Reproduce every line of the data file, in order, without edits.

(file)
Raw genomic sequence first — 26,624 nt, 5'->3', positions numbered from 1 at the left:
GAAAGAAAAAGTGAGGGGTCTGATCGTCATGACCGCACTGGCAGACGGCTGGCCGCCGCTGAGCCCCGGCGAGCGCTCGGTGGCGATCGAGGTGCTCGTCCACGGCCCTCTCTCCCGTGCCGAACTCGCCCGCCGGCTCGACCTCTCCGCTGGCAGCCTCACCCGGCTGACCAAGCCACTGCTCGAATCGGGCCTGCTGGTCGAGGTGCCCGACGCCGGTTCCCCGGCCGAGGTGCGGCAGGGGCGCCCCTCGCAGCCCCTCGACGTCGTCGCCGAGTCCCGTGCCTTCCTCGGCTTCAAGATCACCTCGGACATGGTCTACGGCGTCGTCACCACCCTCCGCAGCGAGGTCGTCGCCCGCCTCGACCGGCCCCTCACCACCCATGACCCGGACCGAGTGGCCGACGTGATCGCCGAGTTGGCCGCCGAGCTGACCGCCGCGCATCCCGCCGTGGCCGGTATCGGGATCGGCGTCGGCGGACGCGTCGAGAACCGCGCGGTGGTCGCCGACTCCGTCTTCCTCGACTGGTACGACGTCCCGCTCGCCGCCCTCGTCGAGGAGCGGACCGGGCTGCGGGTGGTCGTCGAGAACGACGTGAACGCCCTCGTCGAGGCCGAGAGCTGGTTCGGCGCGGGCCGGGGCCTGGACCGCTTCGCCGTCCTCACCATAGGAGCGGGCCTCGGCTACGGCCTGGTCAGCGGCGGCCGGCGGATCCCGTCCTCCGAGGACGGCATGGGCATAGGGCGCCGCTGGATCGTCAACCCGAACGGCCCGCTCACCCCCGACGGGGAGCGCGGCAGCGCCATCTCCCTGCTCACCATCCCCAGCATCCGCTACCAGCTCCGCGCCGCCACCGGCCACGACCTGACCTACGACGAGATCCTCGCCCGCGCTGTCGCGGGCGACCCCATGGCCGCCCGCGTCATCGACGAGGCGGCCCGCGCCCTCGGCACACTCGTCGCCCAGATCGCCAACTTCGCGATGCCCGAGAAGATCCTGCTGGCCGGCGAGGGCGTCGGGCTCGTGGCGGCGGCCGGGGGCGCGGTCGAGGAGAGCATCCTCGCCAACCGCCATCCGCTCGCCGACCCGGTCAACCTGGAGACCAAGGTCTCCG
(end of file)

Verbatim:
Raw genomic sequence first — 26,624 nt, 5'->3', positions numbered from 1 at the left:
GAAAGAAAAAGTGAGGGGTCTGATCGTCATGACCGCACTGGCAGACGGCTGGCCGCCGCTGAGCCCCGGCGAGCGCTCGGTGGCGATCGAGGTGCTCGTCCACGGCCCTCTCTCCCGTGCCGAACTCGCCCGCCGGCTCGACCTCTCCGCTGGCAGCCTCACCCGGCTGACCAAGCCACTGCTCGAATCGGGCCTGCTGGTCGAGGTGCCCGACGCCGGTTCCCCGGCCGAGGTGCGGCAGGGGCGCCCCTCGCAGCCCCTCGACGTCGTCGCCGAGTCCCGTGCCTTCCTCGGCTTCAAGATCACCTCGGACATGGTCTACGGCGTCGTCACCACCCTCCGCAGCGAGGTCGTCGCCCGCCTCGACCGGCCCCTCACCACCCATGACCCGGACCGAGTGGCCGACGTGATCGCCGAGTTGGCCGCCGAGCTGACCGCCGCGCATCCCGCCGTGGCCGGTATCGGGATCGGCGTCGGCGGACGCGTCGAGAACCGCGCGGTGGTCGCCGACTCCGTCTTCCTCGACTGGTACGACGTCCCGCTCGCCGCCCTCGTCGAGGAGCGGACCGGGCTGCGGGTGGTCGTCGAGAACGACGTGAACGCCCTCGTCGAGGCCGAGAGCTGGTTCGGCGCGGGCCGGGGCCTGGACCGCTTCGCCGTCCTCACCATAGGAGCGGGCCTCGGCTACGGCCTGGTCAGCGGCGGCCGGCGGATCCCGTCCTCCGAGGACGGCATGGGCATAGGGCGCCGCTGGATCGTCAACCCGAACGGCCCGCTCACCCCCGACGGGGAGCGCGGCAGCGCCATCTCCCTGCTCACCATCCCCAGCATCCGCTACCAGCTCCGCGCCGCCACCGGCCACGACCTGACCTACGACGAGATCCTCGCCCGCGCTGTCGCGGGCGACCCCATGGCCGCCCGCGTCATCGACGAGGCGGCCCGCGCCCTCGGCACACTCGTCGCCCAGATCGCCAACTTCGCGATGCCCGAGAAGATCCTGCTGGCCGGCGAGGGCGTCGGGCTCGTGGCGGCGGCCGGGGGCGCGGTCGAGGAGAGCATCCTCGCCAACCGCCATCCGCTCGCCGACCCGGTCAACCTGGAGACCAAGGTCTCCG